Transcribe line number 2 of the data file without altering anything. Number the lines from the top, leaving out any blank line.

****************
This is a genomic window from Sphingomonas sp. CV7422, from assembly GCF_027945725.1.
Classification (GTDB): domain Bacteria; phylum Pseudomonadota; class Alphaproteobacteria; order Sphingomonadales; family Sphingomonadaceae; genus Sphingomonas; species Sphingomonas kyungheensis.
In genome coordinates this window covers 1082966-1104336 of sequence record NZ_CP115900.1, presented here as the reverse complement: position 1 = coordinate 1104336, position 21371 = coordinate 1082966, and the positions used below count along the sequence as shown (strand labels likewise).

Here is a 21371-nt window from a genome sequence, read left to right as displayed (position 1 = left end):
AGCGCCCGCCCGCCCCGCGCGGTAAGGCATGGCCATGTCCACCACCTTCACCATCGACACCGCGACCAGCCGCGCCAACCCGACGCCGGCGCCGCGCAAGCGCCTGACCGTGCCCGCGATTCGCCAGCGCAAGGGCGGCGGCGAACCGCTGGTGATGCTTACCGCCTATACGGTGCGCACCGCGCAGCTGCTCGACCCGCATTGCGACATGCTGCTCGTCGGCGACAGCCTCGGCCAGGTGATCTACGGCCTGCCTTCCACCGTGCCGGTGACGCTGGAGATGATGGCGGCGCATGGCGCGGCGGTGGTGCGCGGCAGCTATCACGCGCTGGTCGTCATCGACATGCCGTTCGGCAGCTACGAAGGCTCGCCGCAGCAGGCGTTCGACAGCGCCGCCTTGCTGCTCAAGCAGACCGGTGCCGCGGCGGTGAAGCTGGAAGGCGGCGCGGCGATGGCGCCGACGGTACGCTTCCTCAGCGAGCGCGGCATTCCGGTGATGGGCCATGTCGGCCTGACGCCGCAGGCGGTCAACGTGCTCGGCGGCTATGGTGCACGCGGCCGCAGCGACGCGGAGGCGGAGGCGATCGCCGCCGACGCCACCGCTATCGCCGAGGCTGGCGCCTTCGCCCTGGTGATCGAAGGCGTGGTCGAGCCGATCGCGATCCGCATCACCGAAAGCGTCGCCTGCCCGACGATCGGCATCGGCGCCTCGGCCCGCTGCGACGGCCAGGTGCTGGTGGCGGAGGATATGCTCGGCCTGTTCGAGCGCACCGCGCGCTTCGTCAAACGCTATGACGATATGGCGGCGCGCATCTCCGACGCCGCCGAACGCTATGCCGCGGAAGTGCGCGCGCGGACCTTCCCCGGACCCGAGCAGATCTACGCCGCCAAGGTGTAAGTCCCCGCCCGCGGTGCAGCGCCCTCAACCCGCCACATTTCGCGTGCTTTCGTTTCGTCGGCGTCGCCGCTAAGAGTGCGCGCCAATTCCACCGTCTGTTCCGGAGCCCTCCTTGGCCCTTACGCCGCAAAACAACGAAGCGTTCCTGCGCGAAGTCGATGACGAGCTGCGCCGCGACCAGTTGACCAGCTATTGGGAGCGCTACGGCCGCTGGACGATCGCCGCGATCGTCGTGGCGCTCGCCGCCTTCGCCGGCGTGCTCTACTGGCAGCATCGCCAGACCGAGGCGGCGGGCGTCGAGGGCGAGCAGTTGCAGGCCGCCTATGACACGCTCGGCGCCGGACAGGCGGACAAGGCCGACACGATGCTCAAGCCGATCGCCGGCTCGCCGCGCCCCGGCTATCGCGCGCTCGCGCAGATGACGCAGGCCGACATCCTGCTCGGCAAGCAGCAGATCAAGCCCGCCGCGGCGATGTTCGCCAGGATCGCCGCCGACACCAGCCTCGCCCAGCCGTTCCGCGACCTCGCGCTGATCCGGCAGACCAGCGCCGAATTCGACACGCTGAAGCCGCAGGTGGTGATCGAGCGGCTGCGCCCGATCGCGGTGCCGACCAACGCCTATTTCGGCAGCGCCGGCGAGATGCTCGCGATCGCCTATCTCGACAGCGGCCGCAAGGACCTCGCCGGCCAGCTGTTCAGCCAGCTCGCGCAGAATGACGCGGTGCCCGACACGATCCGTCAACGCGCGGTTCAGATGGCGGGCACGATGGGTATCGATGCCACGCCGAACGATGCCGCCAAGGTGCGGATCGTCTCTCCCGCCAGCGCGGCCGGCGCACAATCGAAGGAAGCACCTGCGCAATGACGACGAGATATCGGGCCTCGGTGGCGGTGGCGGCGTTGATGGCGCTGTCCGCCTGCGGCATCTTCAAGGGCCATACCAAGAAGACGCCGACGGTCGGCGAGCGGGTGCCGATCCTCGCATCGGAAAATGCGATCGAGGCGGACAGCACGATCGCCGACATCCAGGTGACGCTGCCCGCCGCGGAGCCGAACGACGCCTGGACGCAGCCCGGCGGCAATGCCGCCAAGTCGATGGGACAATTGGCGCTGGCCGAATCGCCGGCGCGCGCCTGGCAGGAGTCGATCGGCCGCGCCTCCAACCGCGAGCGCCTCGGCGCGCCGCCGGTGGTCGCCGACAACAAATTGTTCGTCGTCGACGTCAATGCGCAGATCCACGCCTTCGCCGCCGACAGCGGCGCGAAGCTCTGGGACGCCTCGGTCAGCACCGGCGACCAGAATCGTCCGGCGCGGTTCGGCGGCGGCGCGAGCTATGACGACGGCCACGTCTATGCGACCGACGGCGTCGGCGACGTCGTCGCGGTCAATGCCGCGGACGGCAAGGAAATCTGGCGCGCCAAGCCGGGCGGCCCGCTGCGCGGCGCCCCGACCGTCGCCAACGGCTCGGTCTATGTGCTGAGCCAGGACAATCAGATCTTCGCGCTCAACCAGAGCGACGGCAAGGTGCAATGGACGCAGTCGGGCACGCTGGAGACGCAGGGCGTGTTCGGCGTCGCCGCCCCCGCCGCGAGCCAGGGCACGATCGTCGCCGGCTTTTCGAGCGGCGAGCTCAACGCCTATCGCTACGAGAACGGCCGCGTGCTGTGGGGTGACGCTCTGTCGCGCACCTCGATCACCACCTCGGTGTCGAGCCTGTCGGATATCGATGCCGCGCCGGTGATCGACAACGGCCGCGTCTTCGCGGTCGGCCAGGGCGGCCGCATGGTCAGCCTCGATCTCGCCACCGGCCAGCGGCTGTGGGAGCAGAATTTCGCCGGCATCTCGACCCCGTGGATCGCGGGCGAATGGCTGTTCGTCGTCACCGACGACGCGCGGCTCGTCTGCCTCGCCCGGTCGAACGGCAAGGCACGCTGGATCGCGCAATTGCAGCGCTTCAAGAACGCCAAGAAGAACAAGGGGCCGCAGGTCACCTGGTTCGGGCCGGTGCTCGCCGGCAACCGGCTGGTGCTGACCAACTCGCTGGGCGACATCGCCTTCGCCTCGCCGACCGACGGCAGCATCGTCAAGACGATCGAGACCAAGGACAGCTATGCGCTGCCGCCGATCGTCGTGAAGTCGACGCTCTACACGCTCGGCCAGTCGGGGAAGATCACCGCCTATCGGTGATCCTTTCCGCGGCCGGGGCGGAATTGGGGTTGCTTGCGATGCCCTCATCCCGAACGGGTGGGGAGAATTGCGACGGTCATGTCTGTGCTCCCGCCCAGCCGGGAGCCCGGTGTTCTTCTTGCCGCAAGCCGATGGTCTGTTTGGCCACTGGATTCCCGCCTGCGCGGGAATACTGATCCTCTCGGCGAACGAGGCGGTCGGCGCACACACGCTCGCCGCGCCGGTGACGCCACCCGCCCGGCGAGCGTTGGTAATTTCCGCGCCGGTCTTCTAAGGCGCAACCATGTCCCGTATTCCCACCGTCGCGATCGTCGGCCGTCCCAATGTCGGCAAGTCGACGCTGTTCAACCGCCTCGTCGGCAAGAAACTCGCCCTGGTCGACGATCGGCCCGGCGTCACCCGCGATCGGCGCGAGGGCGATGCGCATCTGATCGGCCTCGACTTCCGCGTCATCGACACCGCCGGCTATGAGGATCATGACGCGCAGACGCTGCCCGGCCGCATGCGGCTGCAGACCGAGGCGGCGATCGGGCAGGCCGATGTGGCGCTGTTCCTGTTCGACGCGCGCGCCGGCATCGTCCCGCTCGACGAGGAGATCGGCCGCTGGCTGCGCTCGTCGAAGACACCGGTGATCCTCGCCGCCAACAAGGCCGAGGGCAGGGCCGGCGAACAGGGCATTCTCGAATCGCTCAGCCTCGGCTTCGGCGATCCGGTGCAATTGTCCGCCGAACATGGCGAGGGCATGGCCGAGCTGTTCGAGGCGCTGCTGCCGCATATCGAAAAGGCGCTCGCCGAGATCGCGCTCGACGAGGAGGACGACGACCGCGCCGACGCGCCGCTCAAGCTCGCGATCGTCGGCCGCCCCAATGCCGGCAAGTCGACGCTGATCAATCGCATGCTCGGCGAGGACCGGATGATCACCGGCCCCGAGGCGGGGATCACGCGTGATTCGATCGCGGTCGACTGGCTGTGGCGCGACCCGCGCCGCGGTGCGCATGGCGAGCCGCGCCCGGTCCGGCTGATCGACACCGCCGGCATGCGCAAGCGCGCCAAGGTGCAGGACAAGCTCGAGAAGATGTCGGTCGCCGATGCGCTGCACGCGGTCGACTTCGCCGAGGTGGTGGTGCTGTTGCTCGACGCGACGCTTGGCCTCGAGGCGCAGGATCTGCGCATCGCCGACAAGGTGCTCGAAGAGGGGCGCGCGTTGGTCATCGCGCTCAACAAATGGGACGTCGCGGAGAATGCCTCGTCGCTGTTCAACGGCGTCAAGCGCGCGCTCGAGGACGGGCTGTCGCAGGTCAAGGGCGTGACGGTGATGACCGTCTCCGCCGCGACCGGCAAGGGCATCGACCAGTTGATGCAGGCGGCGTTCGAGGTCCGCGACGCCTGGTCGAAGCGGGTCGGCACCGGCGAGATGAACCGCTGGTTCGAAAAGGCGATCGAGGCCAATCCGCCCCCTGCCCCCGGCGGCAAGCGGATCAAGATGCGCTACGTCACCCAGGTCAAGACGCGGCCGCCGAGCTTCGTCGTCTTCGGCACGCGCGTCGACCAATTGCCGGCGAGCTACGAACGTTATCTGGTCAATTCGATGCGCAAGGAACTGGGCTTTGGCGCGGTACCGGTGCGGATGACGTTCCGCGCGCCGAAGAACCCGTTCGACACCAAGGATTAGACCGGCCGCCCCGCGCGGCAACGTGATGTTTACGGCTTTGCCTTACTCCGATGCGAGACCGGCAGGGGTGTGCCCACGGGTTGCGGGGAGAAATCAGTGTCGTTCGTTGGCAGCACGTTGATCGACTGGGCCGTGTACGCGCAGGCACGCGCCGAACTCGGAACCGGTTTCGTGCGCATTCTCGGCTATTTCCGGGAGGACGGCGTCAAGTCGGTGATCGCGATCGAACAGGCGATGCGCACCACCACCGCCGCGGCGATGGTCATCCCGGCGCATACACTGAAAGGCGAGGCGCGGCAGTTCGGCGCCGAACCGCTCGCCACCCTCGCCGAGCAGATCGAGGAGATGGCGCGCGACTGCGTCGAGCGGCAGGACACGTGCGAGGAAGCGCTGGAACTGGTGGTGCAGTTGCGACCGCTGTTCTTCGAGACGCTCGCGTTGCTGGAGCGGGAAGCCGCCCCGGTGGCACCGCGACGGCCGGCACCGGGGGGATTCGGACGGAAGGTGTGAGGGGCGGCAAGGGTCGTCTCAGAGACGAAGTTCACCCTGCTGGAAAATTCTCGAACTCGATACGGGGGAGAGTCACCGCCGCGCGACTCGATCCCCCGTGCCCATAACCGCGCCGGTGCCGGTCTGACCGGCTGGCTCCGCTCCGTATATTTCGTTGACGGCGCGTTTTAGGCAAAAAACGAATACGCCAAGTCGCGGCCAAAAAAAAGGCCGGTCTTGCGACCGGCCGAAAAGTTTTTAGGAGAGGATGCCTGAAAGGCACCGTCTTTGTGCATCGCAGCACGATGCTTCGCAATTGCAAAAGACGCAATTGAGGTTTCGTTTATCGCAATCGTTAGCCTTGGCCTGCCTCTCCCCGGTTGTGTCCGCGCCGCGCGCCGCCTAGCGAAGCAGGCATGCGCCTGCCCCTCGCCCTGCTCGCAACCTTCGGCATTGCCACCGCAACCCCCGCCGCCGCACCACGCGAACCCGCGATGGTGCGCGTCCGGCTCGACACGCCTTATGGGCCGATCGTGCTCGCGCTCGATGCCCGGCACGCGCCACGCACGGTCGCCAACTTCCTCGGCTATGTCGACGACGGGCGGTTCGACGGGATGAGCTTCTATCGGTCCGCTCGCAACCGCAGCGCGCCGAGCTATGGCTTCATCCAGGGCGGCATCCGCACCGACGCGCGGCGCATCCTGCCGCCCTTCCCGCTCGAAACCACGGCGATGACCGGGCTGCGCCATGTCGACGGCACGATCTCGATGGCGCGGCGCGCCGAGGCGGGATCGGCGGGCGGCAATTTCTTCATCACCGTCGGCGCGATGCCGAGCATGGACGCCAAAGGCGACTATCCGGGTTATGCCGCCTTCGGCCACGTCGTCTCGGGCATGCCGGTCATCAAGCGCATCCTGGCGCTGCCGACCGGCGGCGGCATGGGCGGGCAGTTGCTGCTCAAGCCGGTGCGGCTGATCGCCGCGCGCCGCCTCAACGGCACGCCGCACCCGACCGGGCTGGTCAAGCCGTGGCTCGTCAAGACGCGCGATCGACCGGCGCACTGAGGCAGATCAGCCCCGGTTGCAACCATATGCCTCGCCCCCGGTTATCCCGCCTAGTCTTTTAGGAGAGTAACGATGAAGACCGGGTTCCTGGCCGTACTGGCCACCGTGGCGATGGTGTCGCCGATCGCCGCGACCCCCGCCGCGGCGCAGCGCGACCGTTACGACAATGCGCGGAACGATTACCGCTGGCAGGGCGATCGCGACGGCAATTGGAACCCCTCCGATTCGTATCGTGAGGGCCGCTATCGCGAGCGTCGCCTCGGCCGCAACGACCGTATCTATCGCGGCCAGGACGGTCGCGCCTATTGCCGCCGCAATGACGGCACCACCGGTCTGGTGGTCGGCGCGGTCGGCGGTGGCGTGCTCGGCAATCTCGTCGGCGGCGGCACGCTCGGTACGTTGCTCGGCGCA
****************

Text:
Classification (GTDB): domain Bacteria; phylum Pseudomonadota; class Alphaproteobacteria; order Sphingomonadales; family Sphingomonadaceae; genus Sphingomonas; species Sphingomonas kyungheensis.